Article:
Sites & cities that bear the name of Interamna Lirenas

Interamna Lirenas

Today in : Italy
First trace of activity : 312 B.C.E
Last trace of activity : ca. 6th century C.E
Recorded names : Teramen?, Termine?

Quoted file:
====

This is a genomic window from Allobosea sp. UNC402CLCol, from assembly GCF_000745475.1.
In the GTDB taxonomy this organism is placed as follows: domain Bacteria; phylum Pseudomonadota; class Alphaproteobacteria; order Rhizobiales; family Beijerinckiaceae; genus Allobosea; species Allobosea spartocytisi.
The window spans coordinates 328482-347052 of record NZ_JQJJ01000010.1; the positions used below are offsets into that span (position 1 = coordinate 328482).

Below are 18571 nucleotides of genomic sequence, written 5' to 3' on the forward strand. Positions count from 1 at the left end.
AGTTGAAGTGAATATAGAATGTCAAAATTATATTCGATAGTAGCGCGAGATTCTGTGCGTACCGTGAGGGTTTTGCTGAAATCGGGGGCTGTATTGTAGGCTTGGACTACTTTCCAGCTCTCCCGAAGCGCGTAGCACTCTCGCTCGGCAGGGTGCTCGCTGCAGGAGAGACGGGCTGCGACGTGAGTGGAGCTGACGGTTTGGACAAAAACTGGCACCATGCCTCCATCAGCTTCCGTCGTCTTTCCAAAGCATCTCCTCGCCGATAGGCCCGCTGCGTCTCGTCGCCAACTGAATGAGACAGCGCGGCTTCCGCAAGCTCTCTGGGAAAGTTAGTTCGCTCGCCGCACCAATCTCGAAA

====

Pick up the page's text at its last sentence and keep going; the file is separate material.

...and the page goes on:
Description : Interamna Lirenas was an ancient Roman colony near the current Pignataro Interamna, in the southern province of Frosinone, central Italy. Modern archaeological excavations at the site commenced in 2010. nteramna Lirenas was founded in 312 BC as a colonia of Latins in an area perhaps already housing Volscan settlements, on the route of the Via Latina. It was situated at the confluence of the Liri and Rio Spalla Bassa rivers, whence the name "Interamna" (meaning "between the rivers"). Interamna Lirenas served as a military base during the Samnite Wars, leading to its destruction by the Samnites in 294 BC. It was again ravaged by Hannibal in 212 BC; since it later sided with Carthage, after the Carthaginian defeat at Zama in 202 BC it was forced by Rome to pay heavy tribute. It became a municipium in about 88 BC following the Social Wars when its population became Roman citizens. In 46 BC Julius Caesar become patronus of the city and the site received further settled veterans ca. 40 BC. The town was thought to have been a relative backwater but recent archaeology has raised its importance. Archaeology Archaeological remains include numerous inscriptions and remains of buildings. The archaeological site has been sampled by use of geophysical techniques (including magnetometry), leading to the discovery of the site of a Roman theatre. An inscribed ancient sundial donated by Marcus Novius Tubula after his election to the exalted position of Plebeian Tribune in Rome was discovered in the ruins of the theatre in 2017.

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